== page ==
Bunuel wrote:
Official Solution:
Note: Positive integer \(a\) divided by positive integer \(d\) yields a reminder of \(r\) can always be expressed as \(a=qd+r\), where \(q\) is called a quotient and \(r\) is called a remainder, note here that \(0 \le r \lt d\) (remainder is non-negative integer and always less than divisor).
(1) When \(x\) is divided by 4 the remainder is 3. Not sufficient as no info about \(y\).
(2) When \(y\) is divided by 4 the remainder is 2. Not sufficient as no info about \(x\).
(1)+(2) From (1) \(x=4q+3\) and from (1) \(y=4p+2\), so \(xy=(4q+3)(4p+2)=16qp+8q+12p+6\): now, all terms but the last are divisible by 4 and the last term, 6, yields remainder of 2 when divided by 4. Sufficient.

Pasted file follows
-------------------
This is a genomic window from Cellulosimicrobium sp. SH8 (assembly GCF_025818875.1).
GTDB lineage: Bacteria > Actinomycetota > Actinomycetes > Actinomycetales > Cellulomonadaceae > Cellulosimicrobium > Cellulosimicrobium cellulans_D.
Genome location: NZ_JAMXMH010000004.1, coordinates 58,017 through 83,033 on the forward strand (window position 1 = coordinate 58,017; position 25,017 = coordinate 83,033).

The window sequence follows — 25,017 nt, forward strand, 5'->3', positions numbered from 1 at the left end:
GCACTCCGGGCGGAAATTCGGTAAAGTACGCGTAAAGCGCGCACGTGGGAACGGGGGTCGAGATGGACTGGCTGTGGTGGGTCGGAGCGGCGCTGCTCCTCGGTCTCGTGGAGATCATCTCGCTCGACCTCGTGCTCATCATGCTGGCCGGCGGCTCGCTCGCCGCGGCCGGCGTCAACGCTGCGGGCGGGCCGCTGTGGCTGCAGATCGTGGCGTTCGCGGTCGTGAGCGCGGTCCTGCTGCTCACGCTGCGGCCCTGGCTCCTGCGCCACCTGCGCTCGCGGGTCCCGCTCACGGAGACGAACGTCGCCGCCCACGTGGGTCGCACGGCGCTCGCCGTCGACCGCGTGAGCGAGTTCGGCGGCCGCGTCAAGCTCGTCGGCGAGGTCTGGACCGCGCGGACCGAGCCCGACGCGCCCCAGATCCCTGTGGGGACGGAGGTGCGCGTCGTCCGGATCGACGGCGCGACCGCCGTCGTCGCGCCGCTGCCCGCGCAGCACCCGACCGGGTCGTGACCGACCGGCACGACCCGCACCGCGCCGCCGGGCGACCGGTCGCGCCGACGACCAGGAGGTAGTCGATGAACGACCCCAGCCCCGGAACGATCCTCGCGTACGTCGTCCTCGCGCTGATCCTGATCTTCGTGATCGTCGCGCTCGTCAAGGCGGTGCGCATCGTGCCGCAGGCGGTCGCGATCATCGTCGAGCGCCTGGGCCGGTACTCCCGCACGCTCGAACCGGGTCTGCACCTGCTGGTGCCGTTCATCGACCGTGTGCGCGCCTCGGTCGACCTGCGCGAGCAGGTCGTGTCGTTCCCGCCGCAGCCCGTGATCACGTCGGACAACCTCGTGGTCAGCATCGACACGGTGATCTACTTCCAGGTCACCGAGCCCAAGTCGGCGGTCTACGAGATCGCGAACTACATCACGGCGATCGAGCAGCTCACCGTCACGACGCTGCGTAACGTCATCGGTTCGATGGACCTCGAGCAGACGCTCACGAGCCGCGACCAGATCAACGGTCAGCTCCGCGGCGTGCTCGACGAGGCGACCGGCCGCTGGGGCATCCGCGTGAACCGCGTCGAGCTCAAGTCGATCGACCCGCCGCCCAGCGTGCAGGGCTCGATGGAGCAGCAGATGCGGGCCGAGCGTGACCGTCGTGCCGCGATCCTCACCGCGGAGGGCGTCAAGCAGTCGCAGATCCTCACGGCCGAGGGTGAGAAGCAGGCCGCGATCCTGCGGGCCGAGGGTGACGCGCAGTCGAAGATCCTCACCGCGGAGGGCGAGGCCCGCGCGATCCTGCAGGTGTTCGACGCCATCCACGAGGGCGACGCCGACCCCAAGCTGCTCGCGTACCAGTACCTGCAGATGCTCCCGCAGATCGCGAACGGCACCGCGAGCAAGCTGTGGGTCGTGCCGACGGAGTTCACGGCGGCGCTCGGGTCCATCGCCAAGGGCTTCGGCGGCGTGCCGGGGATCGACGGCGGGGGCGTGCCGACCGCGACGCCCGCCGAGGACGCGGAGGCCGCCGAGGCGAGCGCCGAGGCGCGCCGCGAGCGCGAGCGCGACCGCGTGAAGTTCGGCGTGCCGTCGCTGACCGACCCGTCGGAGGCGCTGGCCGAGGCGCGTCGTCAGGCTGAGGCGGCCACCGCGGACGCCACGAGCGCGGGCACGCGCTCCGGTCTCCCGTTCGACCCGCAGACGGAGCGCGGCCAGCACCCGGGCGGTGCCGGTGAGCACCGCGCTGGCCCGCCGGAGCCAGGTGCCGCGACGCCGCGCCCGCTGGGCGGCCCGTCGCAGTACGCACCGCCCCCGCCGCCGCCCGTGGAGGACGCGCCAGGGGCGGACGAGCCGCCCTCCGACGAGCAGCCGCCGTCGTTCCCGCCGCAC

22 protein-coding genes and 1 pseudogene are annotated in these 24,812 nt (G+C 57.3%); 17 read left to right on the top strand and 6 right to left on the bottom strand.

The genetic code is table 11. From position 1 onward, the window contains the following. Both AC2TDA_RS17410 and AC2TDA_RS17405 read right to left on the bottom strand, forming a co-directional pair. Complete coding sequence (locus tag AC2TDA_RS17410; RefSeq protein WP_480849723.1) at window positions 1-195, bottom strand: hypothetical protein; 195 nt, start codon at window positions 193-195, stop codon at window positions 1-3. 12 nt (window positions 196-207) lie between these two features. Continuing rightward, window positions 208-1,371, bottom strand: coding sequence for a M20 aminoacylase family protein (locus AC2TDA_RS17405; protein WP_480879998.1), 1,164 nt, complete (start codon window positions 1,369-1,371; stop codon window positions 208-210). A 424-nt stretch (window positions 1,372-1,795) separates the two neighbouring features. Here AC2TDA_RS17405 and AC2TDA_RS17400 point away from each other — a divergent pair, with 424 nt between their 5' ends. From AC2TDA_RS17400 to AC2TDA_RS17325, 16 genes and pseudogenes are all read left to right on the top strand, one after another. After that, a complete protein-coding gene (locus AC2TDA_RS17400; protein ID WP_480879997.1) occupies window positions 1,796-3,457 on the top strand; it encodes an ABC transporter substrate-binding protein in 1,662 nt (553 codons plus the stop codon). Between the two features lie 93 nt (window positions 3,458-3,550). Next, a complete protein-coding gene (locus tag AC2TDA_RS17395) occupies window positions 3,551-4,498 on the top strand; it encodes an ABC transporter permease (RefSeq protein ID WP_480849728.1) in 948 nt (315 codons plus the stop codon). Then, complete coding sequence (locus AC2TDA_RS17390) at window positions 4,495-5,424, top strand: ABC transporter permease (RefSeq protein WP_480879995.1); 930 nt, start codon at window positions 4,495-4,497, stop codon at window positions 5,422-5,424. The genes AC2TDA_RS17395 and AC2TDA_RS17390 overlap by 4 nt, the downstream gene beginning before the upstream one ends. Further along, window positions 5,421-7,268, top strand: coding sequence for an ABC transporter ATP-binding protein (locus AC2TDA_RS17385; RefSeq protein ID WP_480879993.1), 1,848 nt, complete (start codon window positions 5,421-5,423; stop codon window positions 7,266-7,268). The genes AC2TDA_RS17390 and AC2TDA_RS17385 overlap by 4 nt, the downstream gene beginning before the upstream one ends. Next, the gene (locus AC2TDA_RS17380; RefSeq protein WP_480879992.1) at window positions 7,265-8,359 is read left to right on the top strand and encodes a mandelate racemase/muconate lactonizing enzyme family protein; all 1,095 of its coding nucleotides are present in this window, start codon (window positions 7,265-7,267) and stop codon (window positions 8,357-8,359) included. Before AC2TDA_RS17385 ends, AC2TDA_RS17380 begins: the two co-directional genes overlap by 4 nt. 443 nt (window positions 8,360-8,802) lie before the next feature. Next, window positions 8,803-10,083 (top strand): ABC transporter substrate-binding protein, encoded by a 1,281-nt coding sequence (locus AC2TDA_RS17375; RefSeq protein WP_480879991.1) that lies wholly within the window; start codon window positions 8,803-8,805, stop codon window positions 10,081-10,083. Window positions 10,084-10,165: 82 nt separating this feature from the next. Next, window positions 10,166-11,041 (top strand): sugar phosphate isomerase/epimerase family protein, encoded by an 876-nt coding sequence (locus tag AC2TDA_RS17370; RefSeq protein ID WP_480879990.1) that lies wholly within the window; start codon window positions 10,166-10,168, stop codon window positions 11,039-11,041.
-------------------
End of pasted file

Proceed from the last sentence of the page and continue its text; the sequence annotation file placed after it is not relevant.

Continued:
Or another way: \(x\) can be: 3, 7, 11, ... and \(y\) can be: 2, 6, 10, 14, ... You can try several values to see that \(xy\) always yields remainder of 2 when divided by 4.
Answer: C
Thanks
Bunuel for your explanation. Where can I find similar questions like this?
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